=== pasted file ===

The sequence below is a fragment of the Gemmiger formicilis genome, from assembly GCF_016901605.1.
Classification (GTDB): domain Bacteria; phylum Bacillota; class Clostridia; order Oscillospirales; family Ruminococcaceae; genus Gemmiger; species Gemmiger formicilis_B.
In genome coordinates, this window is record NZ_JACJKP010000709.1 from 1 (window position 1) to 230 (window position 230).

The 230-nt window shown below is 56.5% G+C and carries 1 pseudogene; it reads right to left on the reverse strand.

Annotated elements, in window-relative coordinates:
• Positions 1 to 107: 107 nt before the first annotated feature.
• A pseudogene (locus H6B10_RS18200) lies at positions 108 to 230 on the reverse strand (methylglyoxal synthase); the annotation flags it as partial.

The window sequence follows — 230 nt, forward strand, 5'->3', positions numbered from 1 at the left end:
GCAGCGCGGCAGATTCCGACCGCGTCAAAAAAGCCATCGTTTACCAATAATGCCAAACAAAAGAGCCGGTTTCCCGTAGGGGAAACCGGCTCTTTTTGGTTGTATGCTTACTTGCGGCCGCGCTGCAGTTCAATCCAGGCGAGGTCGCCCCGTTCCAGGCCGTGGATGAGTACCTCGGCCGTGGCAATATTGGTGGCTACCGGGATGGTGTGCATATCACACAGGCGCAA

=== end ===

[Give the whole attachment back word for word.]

The sequence below is a fragment of the Gemmiger formicilis genome, from assembly GCF_016901605.1.
Classification (GTDB): domain Bacteria; phylum Bacillota; class Clostridia; order Oscillospirales; family Ruminococcaceae; genus Gemmiger; species Gemmiger formicilis_B.
In genome coordinates, this window is record NZ_JACJKP010000709.1 from 1 (window position 1) to 230 (window position 230).

The 230-nt window shown below is 56.5% G+C and carries 1 pseudogene; it reads right to left on the reverse strand.

Annotated elements, in window-relative coordinates:
• Positions 1 to 107: 107 nt before the first annotated feature.
• A pseudogene (locus H6B10_RS18200) lies at positions 108 to 230 on the reverse strand (methylglyoxal synthase); the annotation flags it as partial.

The window sequence follows — 230 nt, forward strand, 5'->3', positions numbered from 1 at the left end:
GCAGCGCGGCAGATTCCGACCGCGTCAAAAAAGCCATCGTTTACCAATAATGCCAAACAAAAGAGCCGGTTTCCCGTAGGGGAAACCGGCTCTTTTTGGTTGTATGCTTACTTGCGGCCGCGCTGCAGTTCAATCCAGGCGAGGTCGCCCCGTTCCAGGCCGTGGATGAGTACCTCGGCCGTGGCAATATTGGTGGCTACCGGGATGGTGTGCATATCACACAGGCGCAA